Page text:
The problem with this perspective is cancel culture isn’t real, at least not in the way people believe it is. Instead, it’s turned into a catch-all for when people in power face consequences for their actions or receive any type of criticism, something that they’re not used to. I’m a black, Muslim woman, and because of social media, marginalized people like myself can express ourselves in a way that was not possible before. That means racist, sexist, and bigoted behavior or remarks don’t fly like they used to. This applies to not only wealthy people or industry leaders but anyone whose privilege has historically shielded them from public scrutiny. Because they can’t handle this cultural shift, they rely on phrases like “cancel culture” to delegitimize the criticism.
Much has already been written about the appalling attacks on fellow Africans in Alexandra and elsewhere around Gautentg. It is, of course, easy to take the moral high ground and condemn the attacks and it is good to see that a cross section of politicians and civil society groups have done just that. But it is more difficult to try and understand this dreadful manifestation of prejudice and hatred.
Two quite different approaches to this problem seems evident. On Thought Leader Michael Trapido has posted a provocative piece in which he argues that the people of Alexandra are Diepsloot who have spearheaded the attacks, looting and murder of foreigners are owed an apology for the insensitive way they have been treated by the press, experts and politicians.
Many “experts” and politicians are jumping on to the “clampdown on xenophobia” bandwagon without so much as a casual remark about those victims suffering from uncontrolled immigration run wild. Perhaps they’d best remember that these so-called members of a third force (or criminals, as they are so quick to judge them) are, in the main, simply the residents of towns and cities overrun by immigrants.
So, if only we had better border control and kept out those evil immigrants it would not have been necessary for the good people of Alexandra and Diepsloot to murder them and loot their belongings. This seems deeply wrongheaded to me. It is one thing to try and understand the frustrations of poor people who feel desperate and are therefore looking around for someone to blame. It is another to suggest that the problem is not xenophobia but the fact that there are too many immigrants. This smacks of blaming the victim and is not in accordance with the values of a human rights based society which we want to create in this country.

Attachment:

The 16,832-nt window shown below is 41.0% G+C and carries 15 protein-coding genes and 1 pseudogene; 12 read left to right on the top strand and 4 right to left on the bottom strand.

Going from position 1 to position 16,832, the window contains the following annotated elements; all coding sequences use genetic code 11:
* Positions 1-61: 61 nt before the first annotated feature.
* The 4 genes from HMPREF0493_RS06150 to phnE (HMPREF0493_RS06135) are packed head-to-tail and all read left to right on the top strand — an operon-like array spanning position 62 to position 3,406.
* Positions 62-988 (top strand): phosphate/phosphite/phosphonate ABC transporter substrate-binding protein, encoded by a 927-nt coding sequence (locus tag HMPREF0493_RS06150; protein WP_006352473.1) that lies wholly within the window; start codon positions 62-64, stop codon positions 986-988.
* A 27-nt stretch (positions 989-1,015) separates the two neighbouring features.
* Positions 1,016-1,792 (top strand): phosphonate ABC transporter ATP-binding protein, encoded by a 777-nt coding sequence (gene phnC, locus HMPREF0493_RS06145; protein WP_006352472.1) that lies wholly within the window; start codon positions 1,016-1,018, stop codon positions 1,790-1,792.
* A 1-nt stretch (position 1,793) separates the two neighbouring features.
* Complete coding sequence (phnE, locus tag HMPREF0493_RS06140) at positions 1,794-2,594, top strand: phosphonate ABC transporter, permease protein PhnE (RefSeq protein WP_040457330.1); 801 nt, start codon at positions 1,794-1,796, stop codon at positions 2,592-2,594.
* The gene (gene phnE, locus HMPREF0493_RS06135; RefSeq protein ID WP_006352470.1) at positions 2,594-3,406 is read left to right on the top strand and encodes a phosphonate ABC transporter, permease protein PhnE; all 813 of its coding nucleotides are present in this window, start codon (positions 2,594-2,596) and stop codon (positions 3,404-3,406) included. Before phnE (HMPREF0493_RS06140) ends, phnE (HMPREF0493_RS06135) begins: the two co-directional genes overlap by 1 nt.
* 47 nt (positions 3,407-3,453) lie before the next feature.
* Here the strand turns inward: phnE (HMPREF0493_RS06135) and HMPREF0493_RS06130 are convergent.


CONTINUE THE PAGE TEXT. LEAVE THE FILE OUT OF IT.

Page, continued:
A much better analysis – at least as far as I am concerned – is the piece in this morning’s City Press by Andile Mngxitama who points out that not all foreigners are targeted in these attacks. White foreigners coming from the UK or Australia (god forbid) are not called names like “makwerekwere” and their homes are not looted and burnt. As Mngxitama points out:
Since these attacks are targeted at black Africans, why do we continue using the term xenophobia, which generally refers to the hatred of foreigners? Our country doesn’t hate all foreigners, in fact white foreigners are revered by both rich and poor blacks. The rise of negrophobia is the logical conclusion of our failure to decolonise our minds and also socioeconomic realities. Government and public responses are disingenuous and woefully inadequate. What have we done to help the victims in Alex? We need action not nice talk……
We have failed to humanise our society through genuine freedom which leads to material and psychological liberation. The depoliticisation and demobilisation of our communities to influence the post-1994 politics of profits above people are contributing factors….The colonial border and the criminalisation of Africans is complicated by the anti-black racism rife in South Africa and etched in the psyches of both blacks and whites.
This is perhaps our dirty little secret: that race hatred (whether one can call it racism is another debate) is shared by many South Africans of all colours. Some of my foreign students tell me of how they are often discriminated against and vilified by both black and white South Africans because they happen to have a skin colour that is darker than the average South African.
Are these attacks not a sign of how successful apartheid has been in instilling race based prejudices in our hearts? The big question is, of course, how to begin to address this race based prejudice. This is not an easy question to anaswer. Maybe we can start by ending the denial that such prejudices exist amongst our brothers and sisters. More complicated is the question of how we begin to undo the hundreds of years of race based thinking on which such prejudices are based given the fact that white racism is still so rife and given that we still need affirmative action to overcome past oppression.
It would be naive and irresponsible merely to run around claiming that race does not matter or that we are all just human beings and that race should therefore be banished from our lexicon. That is the favourite strategy of those whites who do not wish to acknowledge the injustices of the past. Maybe a more nuanced understanding of race is required. An understanding that starts with the acknowledgment that while race is very real for most South Africans (because it is the basis on which they have been oppressed), race is a construction – an invention of the West.
But I cannot pretend I know how I would begin such a discussion with the people of Alexandra and Diepsloot without sounding like an effete Latte drinking, white liberal. All I know, if we do not talk about these things, the days will only get darker in South Africa – and I am not talking about Eskom.BACK TO TOP